Tim Connolly’s Slow Recovery Won’t Hurt Toronto Maple Leafs
In what can only be referred to as “shocking” news, Toronto Maple Leafs off-season signing Tim Connolly announced today that he expects to be out of the lineup for an extended period of time, or what is officially being referred to as “day-to-day” status.
“I know it’s (the injury) been day to day for a while, but it’s a little more significant than originally expected,” Connolly said to reporters earlier today.
When Maple Leafs general manager Brian Burke signed Connolly (30) to a two-year, $9.5 million (all currency U.S.) contract everyone involved knew there would be risks associated with the signing– especially when one considered Connolly’s injury-prone past.
Despite the warning signs, Burke signed Connolly for better or for worse, and we are currently seeing the “for worse” part.
Speculation has Connolly suffering from a neck injury or shoulder injury, but we are yet to get a really clear idea other than the perennial “upper body injury” line of answering when reporters take Connolly to task on his injury status.
Connolly originally injured himself during a practice drill when he tripped over the goaltender’s stick, and crashed headfirst into the boards.
As fluky as the injury was, its still another of a long line of trips to the Injury List– a list many Leaf fans were hoping Connolly could somehow avoid.
Given the fact that the Maple Leafs have started the season off with a 2-0 record and the fact that all four lines seem to be gelling fairly well it appears as if Connolly will not be missed by the Maple Leafs– at least not in the short term.
Where Connolly’s absence will hurt the Buds is in the long term as it will be difficult for Joffrey Lupul and Phil Kessel (Connolly’s expected line mates) to develop much chemistry in the early going and beyond. The longer the season goes, the longer Connolly is out, it will put both Connolly and his mates behind the eight ball as far as developing chemistry goes, which will be costly.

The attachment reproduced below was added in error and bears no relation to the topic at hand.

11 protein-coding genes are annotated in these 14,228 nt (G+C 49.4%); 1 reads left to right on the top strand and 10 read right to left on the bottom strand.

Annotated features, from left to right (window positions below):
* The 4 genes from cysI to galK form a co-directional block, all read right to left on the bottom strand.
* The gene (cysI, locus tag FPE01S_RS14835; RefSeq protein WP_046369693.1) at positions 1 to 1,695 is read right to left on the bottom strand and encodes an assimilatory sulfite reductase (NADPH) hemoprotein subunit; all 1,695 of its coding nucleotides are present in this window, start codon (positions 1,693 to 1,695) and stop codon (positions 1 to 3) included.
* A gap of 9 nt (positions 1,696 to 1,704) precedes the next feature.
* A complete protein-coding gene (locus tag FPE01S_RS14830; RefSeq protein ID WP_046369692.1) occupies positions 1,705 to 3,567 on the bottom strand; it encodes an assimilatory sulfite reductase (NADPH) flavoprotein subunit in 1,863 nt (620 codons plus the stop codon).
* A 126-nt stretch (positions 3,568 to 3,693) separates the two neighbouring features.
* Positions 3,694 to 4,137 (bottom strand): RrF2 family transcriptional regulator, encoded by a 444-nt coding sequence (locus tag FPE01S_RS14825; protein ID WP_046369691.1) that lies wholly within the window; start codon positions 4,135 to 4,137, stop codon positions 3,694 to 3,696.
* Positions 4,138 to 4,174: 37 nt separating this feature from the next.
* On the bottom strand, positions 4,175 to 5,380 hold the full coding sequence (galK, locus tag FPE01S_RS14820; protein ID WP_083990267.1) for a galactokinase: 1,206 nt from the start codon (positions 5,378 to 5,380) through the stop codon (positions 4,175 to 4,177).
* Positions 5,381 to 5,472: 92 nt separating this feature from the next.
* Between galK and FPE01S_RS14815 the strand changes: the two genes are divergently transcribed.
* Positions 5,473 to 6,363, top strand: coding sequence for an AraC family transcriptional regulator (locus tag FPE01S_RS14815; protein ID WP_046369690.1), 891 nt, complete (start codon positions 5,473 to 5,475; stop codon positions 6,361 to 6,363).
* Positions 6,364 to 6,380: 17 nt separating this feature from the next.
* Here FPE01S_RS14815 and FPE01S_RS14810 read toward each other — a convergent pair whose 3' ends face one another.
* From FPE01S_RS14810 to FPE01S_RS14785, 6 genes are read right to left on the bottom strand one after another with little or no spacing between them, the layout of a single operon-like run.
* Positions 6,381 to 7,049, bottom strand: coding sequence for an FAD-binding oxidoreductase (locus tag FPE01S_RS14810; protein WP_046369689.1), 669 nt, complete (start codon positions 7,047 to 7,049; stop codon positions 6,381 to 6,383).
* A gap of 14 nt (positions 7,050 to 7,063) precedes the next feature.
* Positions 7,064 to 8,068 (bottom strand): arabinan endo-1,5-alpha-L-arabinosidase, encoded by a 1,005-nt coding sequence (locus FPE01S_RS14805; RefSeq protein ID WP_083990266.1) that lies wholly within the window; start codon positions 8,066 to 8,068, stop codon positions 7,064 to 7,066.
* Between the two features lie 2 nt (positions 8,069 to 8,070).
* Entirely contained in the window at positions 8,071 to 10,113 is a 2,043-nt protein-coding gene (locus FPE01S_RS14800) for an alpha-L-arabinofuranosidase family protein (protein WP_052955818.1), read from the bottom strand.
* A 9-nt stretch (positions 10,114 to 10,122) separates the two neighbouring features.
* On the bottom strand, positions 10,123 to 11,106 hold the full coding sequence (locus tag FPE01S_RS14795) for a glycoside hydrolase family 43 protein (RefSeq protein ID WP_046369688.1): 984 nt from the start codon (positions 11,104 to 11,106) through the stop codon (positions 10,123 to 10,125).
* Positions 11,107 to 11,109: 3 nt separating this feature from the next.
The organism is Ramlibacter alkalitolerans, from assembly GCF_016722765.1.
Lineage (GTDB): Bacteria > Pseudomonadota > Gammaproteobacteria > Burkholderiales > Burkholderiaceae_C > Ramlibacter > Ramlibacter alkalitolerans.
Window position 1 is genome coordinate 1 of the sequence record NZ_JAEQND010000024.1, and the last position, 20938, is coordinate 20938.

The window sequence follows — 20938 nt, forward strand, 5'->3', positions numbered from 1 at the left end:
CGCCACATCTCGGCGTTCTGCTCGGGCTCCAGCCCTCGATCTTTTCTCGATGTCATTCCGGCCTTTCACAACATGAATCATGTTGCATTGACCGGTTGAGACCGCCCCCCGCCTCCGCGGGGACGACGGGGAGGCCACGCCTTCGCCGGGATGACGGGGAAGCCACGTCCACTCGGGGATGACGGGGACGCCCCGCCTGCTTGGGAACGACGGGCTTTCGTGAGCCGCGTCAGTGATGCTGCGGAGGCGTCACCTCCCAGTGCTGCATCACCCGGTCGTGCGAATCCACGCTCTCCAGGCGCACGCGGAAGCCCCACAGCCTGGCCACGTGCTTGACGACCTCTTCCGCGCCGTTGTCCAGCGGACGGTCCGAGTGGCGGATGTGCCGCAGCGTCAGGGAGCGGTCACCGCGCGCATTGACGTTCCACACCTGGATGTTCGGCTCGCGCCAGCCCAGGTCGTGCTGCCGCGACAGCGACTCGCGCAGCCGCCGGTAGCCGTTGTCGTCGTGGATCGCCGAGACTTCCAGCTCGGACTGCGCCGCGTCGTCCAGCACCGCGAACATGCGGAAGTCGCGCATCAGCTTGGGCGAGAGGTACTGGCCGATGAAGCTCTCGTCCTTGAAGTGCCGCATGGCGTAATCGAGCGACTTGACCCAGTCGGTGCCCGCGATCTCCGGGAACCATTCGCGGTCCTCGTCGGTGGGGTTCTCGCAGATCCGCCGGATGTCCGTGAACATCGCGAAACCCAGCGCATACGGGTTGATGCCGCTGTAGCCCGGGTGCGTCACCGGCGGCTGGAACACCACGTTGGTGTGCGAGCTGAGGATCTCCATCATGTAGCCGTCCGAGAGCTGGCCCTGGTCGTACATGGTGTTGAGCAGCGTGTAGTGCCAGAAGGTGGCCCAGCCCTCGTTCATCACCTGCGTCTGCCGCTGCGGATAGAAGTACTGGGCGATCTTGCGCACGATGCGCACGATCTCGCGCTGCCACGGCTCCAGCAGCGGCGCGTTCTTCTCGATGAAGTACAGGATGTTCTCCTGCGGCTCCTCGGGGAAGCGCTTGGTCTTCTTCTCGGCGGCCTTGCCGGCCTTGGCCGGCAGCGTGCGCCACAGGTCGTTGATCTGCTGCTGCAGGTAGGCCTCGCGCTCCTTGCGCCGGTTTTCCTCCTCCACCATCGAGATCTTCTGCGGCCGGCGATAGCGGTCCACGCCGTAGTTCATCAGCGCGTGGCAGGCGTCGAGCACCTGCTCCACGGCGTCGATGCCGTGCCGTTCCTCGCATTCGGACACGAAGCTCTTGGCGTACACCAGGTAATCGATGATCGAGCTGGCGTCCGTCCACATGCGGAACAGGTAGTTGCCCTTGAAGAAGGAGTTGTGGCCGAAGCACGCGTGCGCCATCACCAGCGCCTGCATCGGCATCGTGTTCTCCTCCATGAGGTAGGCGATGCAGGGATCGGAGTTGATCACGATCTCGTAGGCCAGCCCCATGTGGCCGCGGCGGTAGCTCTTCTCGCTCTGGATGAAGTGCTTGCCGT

As the saying goes, “you don’t know what you’ve got until it’s gone”, in the case of Connolly, nobody really knows what the Maple Leafs have or don’t have, except that of an injury-prone player who looks to be on the downside of a disappointing career.
In the meantime, Tyler Bozak and perhaps even the suddenly healthy Matthew Lombardi (who had been suffering from concussion symptoms for months) or sophomore forward Nazem Kadri are expected to get the lion’s share of the first line duties alongside Lupul and Kessel, with the possibility of Mikhail Grabovski filling in at some point.
More likely, Bozak will continue to see the majority of the first line duties as he has developed a measure of chemistry with Lupul and Kessel in the first two games of the season.
Connolly’s injury riddled past includes missing the entire 2003-04 season due to a concussion, followed by another 80 games on the IR due to post-concussion symptoms. Connolly has also suffered a broken rib, leg injuries, a broken vertebra and some other cuts and bruises along the way.
Connolly played in a total of 68 games with the Buffalo Sabres last season, notching 13 goals and 29 assists, for a total of 42 points- his lowest point total since the 2007-08 season in which he netted 40 points in 48 games.
Connolly has not played a full 82-game season since 2001-02 when he notched 41 points in 82 games as a member of the New York Islanders.
Originally drafted in the first round (fifth overall) in the 1999 NHL Entry Draft by the Islanders, Connolly’s career can only be termed a disappointment thus far and, if his injuries woes continue, it appears as if he will be a bust as a member of the Maple Leafs as well.
Of course, nobody saw this coming, right?
Until next time,